A US Senate hearing held yesterday on the Employment Non-Discrimination Act (ENDA) marked the first time a transgender person testified before the Senate. Kylar Broadus, founder of the Trans People of Color Coalition, spoke in favor of ENDA, which has been introduced in Congress in every session since 1994. The bill would prohibit employers from making promotion, firing, or hiring decisions based on gender identity or sexual orientation. According to Think Progress , the discussion was generally positive, with only one opponent of the law, Craig Parshall of the National Religious Broadcasters Association, testifying against the bill.
In a press release from the Human Rights Campaign President Chad Griffin wrote, “The Employment Non-Discrimination Act is critical so that Americans have a fair shake in the workplace today and so that no young person must choose between being who they are and striving for their strongest aspirations for the future. ENDA must be passed because, for too many LGBT people in this country, that dream remains out of reach.”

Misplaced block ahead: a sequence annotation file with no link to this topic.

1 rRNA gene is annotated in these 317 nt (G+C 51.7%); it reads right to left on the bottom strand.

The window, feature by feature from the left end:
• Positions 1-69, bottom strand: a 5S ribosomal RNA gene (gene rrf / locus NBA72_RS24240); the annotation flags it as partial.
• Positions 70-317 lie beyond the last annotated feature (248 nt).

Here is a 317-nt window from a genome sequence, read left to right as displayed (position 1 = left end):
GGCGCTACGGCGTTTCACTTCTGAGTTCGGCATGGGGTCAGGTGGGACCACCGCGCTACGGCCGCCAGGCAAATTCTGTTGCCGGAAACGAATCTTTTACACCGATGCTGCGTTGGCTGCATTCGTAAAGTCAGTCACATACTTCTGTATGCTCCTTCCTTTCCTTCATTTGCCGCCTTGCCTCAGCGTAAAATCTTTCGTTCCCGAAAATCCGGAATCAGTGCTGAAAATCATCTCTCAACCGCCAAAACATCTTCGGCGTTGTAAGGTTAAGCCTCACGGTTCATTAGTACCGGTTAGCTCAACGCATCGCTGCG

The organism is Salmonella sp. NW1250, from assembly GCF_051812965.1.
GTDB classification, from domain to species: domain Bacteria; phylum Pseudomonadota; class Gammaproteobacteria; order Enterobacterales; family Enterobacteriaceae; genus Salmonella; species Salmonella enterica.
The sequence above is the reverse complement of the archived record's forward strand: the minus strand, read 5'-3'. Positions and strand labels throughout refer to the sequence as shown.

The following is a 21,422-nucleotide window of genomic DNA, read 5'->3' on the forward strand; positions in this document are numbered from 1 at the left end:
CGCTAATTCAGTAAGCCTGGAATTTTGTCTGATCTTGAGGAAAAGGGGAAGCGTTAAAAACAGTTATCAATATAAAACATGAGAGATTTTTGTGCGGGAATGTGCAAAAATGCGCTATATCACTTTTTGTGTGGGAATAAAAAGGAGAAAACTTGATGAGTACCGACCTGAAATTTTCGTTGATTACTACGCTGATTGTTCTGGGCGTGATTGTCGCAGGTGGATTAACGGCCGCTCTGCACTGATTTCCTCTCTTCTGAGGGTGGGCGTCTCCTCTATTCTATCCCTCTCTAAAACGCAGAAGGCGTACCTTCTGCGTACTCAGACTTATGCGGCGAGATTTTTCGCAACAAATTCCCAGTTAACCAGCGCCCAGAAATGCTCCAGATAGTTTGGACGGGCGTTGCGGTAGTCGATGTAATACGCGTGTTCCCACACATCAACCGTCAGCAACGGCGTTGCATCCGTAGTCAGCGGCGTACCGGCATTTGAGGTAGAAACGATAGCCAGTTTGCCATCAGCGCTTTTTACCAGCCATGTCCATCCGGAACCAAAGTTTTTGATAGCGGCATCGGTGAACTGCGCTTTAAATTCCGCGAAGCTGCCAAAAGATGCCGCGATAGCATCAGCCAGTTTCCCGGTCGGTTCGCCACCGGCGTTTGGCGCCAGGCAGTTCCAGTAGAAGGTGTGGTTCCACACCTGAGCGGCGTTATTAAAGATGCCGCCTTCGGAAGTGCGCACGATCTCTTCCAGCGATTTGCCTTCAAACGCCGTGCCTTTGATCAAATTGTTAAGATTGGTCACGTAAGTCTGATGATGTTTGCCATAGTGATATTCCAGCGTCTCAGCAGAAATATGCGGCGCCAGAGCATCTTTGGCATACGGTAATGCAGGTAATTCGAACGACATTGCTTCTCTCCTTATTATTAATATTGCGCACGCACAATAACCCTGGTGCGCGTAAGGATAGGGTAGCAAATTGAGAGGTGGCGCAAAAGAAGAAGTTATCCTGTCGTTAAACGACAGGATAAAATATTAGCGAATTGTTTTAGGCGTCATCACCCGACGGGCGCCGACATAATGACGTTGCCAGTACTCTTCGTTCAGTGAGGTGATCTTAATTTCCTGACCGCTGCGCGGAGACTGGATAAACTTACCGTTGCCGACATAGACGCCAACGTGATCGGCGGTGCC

The Equal Employment Opportunities Commission (EEOC) issued a ruling in late April that provides protection from workplace discrimination for transgender individuals. Although federal law does not currently prohibit discrimination on the basis of sexual orientation or gender identity, 16 states and Washington, DC, have such laws.
Think Progress 6/12/12; U.S. News 6/12/12; Human Rights Campaign 6/12/12; Feminist Newswire 4/24/12